Rebellion Racing’s future remains unclear, amid rumors of the team’s imminent departure from the LMP1 Privateer class of the FIA World Endurance Championship. (En Français)
Team manager Bart Hayden wouldn’t confirm or deny reports that the Anglo-Swiss squad could be pulling the plug on its LMP1 Privateer program, possibly even before the end of the year, amid growing concerns over the future of the prototype subclass.
“Everything is a rumor and we cannot prevent rumors from circulating,” Hayden told Endurance-Info. “We will know more by Mexico but I have no idea on what we will do in 2017.”
Hayden said there are multiple options for next year, from pulling out of LMP1 to moving to the European Le Mans Series in LMP2 or even mounting a partial-season Prototype class effort in the IMSA WeatherTech SportsCar Championship.
The team’s Rebellion R-One AERs, which debuted in 2014, would again need to be updated to the WEC’s revised LMP1-L regulations for next year, which sees aero, weight and other mechanical changes.
DRS, meanwhile, is expected to be rolled out to the subclass in 2018, which will likely add further costs for privateers.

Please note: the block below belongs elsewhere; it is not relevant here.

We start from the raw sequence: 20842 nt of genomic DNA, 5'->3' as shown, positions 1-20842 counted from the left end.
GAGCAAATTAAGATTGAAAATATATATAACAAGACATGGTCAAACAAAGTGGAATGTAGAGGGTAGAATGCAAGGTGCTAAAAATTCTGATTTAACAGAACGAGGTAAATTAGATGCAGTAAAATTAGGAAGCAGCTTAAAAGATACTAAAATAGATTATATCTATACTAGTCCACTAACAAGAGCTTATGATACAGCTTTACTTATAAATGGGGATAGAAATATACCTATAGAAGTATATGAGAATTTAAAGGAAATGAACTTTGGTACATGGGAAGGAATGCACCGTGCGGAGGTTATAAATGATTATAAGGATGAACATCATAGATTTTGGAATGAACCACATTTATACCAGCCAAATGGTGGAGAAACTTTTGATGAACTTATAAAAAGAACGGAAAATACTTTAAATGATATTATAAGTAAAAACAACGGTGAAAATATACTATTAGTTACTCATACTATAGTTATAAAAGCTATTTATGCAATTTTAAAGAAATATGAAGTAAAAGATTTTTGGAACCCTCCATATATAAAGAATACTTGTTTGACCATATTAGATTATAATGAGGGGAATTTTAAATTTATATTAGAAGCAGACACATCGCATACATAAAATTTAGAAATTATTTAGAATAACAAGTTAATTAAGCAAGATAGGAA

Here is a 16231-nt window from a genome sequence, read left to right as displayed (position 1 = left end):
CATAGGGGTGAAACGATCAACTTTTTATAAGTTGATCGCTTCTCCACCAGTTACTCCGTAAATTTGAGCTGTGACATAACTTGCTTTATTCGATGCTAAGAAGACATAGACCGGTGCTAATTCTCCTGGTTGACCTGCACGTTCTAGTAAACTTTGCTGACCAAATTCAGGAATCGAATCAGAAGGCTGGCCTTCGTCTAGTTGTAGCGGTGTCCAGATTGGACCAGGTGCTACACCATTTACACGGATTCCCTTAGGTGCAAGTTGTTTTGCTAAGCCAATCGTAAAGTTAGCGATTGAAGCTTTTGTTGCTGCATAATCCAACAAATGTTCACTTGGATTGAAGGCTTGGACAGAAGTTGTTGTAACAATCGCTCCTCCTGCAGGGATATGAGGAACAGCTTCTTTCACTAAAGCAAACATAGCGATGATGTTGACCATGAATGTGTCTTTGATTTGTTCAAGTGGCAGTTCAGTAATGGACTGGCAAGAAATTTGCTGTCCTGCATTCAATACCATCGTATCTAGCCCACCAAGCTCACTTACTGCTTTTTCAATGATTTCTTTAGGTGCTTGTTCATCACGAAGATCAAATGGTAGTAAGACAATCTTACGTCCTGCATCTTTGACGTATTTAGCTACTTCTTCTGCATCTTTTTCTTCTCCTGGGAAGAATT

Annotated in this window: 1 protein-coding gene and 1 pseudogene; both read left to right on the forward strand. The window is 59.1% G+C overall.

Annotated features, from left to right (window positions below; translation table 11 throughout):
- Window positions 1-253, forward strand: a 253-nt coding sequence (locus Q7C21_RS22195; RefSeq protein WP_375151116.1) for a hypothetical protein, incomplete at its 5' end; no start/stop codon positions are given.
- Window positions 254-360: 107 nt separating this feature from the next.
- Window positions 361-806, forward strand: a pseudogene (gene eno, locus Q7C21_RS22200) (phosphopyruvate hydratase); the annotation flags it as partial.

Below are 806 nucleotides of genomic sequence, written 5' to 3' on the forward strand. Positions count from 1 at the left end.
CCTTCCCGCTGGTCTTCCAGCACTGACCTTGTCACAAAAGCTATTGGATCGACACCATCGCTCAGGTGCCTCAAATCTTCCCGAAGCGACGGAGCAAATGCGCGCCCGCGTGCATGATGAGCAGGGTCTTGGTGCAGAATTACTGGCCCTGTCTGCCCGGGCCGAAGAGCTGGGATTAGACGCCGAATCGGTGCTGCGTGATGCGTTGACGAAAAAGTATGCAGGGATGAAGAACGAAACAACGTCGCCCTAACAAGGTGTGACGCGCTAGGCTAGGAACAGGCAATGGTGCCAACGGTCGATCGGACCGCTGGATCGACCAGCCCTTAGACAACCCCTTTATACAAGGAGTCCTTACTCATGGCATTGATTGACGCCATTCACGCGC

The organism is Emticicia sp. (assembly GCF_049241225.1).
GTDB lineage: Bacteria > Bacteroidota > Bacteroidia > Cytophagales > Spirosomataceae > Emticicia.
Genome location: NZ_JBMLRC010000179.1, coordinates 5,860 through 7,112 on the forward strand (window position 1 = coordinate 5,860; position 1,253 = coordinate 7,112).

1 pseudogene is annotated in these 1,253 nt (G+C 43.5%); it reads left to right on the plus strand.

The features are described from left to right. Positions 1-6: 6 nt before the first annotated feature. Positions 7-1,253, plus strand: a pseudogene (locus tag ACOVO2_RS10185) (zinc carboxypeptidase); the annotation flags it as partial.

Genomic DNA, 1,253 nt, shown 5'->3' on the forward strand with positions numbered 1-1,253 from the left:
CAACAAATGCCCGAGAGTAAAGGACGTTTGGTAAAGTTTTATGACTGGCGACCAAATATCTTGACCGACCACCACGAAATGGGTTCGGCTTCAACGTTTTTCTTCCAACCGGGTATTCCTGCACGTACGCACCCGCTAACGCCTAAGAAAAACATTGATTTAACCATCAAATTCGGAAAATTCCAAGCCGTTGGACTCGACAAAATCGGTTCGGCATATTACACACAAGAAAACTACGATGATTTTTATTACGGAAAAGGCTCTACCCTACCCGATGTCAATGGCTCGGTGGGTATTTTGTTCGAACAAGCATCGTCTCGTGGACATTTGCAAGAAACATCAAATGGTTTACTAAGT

“The concern is not to propose a new kit for [next year], it’s just that it will require additional financial resources,” Hayden said.
“What will be the face of LMP1 Privateer be in 2017? Strakka and SMP have said it’s premature for them. Apart from Kolles and us, there are no others in sight of arriving.”
Hayden said a partial-season program in the WeatherTech Championship, likely around the Tequila Patron North American Endurance Cup, or a return to the ELMS, also in LMP2, could become viable options instead.
“There’s an interest in going to the U.S. but it’s still complicated for a European team from a logistical point of view,” he said.
“I think it’s too late to implement a full-season program [for 2017]. In contrast, why not do the NAEC rounds?
“The WEC is a beautiful championship but it costs a lot of money. We have to think about what we really want.”
Should Rebellion switch to the P2 ranks, in either Europe or North America, a continuation with its current chassis partner could become a logical solution.
“We’re studying different options,” Hayden said. “ORECA has a new [P2] car and they would love to keep us as a customer.”